The poem begins with a short, simple statement which tells us that it’s fashionable to think about loss. Loss is "hip" – it’s "in." It’s going to be invited to all the best parties and mingle with the stars.
OK, maybe abstract concepts can’t mingle.
But, loss is "all" people think about, at least the really smart people – the trendsetters of "thinking." Sounds like a small group to us.
In this it resembles all the old thinking.
Hm. It turns out that the hip thing to do – thinking about loss – is pretty much the same thing that people have been doing for a long time. It’s vintage! Or, just "old."
The poet makes fun of people who fancy themselves innovative and cutting-edge for thinking about loss. They are like the people in fashion magazines who say that "black is the new red is the new green," or however it is they talk.
Turns out there are no new fashions or styles – it’s just the same thing coming back over and over again.
The idea, for example, that each particular erases the luminous clarity of a general idea.
The "idea" the poet talks about is Plato’s big idea, or, ahem, Plato’s Idea.
Plato is the famous Greek philosopher who argues that "real" things differ from the appearances of things. The things we think of as real – this table, this computer – aren’t "really real." They are just appearances – the same way that the image of something in a mirror is just a very life-like appearance, and not the real thing.
The "really real" things, Plato says, exist in some higher, spiritual realm where everything has capital letters.
We’re only half-joking. See, we have to thank good old Plato for the charming practice of using capital letters to refer to things in general. There’s this table over here, and then there’s (drum roll) the Table, a thing with four legs that can hold stuff on top.
A "table" is a thing, but the "Table" is an idea. Ohhhhh.
If you think this sounds like a kooky idea, you’re not the only one. But, chances are, you also think like Plato without even knowing it.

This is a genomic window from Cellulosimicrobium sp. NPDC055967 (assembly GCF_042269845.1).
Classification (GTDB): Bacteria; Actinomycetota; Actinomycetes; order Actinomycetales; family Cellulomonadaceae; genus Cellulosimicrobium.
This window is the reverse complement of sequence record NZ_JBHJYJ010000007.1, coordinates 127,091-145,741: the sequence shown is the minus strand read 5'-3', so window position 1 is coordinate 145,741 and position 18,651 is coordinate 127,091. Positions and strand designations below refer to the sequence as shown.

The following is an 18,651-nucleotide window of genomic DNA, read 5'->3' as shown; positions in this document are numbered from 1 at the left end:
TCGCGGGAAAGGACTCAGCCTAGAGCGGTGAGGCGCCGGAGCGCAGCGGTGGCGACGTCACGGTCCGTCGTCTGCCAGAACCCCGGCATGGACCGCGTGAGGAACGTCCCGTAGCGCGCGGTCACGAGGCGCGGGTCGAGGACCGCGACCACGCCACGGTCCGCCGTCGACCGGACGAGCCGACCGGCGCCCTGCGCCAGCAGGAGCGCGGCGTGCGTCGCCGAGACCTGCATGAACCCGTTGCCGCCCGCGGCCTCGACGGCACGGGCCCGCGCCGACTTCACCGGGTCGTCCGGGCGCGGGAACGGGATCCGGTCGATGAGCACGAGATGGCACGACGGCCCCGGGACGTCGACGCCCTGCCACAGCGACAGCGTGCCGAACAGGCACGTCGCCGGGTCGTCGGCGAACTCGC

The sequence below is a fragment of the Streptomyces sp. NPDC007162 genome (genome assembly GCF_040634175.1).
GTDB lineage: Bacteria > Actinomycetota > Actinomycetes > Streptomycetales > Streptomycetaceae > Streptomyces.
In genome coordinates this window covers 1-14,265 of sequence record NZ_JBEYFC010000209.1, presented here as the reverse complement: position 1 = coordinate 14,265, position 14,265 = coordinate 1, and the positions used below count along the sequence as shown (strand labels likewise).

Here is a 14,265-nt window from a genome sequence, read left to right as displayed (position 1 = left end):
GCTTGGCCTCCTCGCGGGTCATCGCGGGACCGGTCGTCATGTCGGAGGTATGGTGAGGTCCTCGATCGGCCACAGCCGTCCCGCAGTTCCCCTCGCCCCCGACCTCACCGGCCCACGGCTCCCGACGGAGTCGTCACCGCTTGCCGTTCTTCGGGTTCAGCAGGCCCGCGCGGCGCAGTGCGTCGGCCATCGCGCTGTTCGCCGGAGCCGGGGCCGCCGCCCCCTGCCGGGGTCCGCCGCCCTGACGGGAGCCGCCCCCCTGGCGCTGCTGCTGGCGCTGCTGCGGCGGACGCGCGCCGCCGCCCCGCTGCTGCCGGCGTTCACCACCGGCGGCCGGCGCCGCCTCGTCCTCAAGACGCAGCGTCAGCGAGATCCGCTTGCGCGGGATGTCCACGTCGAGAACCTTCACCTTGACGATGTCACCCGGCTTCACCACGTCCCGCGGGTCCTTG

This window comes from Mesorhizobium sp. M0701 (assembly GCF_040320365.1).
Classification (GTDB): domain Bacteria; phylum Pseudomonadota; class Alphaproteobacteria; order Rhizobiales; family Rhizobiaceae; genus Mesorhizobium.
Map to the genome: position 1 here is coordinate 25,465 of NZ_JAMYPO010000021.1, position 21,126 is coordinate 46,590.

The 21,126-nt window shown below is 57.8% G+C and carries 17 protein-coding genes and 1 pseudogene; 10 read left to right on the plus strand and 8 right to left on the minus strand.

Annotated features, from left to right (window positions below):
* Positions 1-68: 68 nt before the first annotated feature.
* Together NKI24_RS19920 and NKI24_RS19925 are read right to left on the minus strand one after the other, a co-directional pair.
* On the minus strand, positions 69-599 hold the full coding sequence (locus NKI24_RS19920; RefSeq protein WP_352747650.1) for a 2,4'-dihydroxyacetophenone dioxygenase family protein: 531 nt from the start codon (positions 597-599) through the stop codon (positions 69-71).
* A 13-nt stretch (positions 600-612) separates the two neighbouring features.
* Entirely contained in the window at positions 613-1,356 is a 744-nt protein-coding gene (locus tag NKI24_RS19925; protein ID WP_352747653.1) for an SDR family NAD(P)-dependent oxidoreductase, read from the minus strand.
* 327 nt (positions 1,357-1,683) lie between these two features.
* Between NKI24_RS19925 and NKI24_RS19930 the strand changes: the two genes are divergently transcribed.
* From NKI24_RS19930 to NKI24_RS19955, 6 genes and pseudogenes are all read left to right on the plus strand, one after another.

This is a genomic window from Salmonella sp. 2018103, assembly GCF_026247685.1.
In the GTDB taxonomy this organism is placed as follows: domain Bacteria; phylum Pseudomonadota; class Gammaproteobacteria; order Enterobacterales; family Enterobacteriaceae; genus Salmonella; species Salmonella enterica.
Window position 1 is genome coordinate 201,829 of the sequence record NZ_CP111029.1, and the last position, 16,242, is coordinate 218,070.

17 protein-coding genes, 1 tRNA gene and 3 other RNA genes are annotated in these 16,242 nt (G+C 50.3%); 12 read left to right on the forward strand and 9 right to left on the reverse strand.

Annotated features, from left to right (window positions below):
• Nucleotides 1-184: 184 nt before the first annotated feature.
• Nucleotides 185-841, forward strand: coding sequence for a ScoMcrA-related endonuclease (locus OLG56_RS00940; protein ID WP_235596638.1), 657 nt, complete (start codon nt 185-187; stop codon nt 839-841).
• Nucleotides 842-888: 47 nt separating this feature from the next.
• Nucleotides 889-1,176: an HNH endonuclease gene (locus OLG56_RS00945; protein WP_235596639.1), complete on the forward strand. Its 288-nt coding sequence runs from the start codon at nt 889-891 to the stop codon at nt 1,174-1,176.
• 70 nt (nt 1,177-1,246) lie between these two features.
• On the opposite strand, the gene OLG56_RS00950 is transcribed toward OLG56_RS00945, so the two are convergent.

Plato’s philosophy of things and ideas is (no joke) probably the most influential philosophical idea in the history of the Western civilization. The entire history of Western philosophy centers on it, not to mention religion. Even the language we use has Plato’s idea built into it. No wonder Hass calls it "old thinking."
Because Plato’s idea was so outrageously influential, it’s funny for the poet to use the phrase, "for example," to bring it up. It’s not just any old example – in a sense, it’s the only example, because it’s impossible for us to talk about ideas without referring to the theory of, well, Ideas. (Don’t think about this one too much – you’ll go crazy.)
The point is that the poet sounds like a lawyer constructing a very careful argument, which is humorous because we’re reading a poem, and not a legal brief.
So, to summarize: the "particular" is a unique thing in the world – you, your table, your dog, whatever.
The "general idea" is the true, spiritual essence of the thing. The essence of a table is that it has four legs and can hold stuff (and a couple of other things, as well).
The "loss" here is the difference between the lowly old thing and the perfection of its idea. The table might be wobbly or chipped, and your dog might have lice. There are all kinds of little imperfections which keep things from measuring up to our perfect idea of what they should be.
By contrast, general ideas are so "clear" that thinking about them is like shining a light on the world. They have a "luminous clarity" which gets all muddled up ("erased") when we compare them with everyday "particulars."
There’s one other thing we should mention here, which is that Plato hates poets.
Okay, maybe "hates" is the wrong word; he just wants to kick them out of Greece and send them packing into exile.
The problem with poets, Plato says, is that they always praise specific things – that is, imperfect things – instead of talking about the perfect, spiritual world. Remember that the title of the collection to which "Meditation at Lagunitas" belongs is Praise. It’s as if Hass tries to stick his finger in poor Plato’s eye.